The end of the transatlantic alliance?

The U.S.-European confrontation will deepen if Washington, as expected, imposes secondary sanctions against European companies that do business with Iran. If so, Europe might retaliate with “blocking regulations” that punish companies that comply with the American measures.

European companies don’t like being squeezed. Total, the giant French oil company that plans a multibillion-dollar natural gas project in Iran, said Wednesday that unless it gets “a specific project waiver” from the Treasury Department, it will have to scuttle its investment plan, which Total says has “huge potential.”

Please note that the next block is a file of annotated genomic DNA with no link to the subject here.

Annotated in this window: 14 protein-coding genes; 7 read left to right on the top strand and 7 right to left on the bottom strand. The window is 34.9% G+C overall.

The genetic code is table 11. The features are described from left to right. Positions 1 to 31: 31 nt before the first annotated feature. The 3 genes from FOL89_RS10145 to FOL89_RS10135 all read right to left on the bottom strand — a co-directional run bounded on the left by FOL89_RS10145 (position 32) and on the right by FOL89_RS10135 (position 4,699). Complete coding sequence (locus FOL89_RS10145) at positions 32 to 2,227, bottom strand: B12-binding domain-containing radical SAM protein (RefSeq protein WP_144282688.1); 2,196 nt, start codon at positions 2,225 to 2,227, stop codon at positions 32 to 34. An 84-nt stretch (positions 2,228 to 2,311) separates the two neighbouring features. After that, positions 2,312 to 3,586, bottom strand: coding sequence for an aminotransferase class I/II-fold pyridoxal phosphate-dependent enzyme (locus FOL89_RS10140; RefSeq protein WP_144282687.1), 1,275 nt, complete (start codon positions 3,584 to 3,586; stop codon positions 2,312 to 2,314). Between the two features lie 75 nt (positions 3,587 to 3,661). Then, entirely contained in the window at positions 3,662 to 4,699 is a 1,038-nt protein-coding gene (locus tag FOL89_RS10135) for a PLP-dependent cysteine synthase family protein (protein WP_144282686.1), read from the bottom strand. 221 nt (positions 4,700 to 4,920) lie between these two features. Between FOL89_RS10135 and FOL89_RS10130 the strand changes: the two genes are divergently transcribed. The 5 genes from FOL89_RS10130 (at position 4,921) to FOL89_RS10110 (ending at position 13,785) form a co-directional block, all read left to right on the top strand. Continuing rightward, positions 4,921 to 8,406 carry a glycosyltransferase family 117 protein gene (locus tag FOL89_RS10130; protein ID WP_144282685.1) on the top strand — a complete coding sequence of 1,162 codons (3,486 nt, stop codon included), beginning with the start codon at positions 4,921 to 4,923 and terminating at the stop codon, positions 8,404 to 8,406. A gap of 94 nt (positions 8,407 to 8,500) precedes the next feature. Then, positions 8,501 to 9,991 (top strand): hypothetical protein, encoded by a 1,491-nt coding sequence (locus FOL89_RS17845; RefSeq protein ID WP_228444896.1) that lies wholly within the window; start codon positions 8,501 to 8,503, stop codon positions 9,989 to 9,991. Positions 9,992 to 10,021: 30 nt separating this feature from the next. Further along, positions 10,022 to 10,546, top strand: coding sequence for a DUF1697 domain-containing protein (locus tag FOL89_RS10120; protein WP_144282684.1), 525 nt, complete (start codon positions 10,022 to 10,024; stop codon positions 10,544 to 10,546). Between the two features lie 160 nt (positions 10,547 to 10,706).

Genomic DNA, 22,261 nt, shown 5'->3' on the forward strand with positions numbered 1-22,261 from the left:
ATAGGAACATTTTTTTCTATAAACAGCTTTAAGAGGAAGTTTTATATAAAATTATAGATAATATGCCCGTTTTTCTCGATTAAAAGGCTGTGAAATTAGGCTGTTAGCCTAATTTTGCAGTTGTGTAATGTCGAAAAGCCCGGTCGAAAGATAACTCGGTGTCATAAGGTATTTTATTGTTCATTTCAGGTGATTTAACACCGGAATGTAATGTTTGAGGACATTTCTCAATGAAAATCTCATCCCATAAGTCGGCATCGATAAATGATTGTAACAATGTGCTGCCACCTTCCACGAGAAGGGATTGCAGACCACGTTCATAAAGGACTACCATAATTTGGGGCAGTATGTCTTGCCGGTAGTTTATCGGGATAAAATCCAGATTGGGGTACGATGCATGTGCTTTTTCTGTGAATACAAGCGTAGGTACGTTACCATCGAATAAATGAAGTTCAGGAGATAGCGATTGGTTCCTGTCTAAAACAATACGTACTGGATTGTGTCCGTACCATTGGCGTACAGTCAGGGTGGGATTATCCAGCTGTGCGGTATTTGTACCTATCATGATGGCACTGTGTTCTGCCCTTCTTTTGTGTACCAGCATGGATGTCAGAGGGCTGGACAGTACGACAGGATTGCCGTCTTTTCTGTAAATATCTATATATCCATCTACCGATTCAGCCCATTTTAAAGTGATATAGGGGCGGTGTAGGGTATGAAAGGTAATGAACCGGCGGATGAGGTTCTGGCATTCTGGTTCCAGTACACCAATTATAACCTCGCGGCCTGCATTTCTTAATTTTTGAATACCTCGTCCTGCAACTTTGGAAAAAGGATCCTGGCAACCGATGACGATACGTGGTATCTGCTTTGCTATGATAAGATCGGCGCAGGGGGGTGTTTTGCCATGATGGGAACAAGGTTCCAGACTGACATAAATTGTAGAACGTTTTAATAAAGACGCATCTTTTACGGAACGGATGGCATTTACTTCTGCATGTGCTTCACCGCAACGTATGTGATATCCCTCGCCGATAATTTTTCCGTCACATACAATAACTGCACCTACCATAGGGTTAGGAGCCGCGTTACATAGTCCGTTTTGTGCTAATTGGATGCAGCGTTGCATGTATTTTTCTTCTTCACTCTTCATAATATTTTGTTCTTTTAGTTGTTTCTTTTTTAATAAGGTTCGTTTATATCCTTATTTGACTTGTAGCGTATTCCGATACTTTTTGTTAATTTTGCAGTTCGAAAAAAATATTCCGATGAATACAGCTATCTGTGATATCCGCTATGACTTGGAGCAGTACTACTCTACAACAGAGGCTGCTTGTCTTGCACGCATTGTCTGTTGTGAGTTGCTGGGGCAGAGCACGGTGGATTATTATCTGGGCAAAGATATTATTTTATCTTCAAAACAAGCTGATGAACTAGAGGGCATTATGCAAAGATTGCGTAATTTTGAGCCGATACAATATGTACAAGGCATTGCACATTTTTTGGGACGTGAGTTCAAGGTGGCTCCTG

Trump is so unpopular in Europe that defying him carries little political risk. On issues such as trade, climate change, the Israeli-Palestinian conflict and global economic policy, the traditional centrist policy consensus has mostly held in Europe.

The transatlantic divide on culture and values, once the bedrock of the alliance, is striking.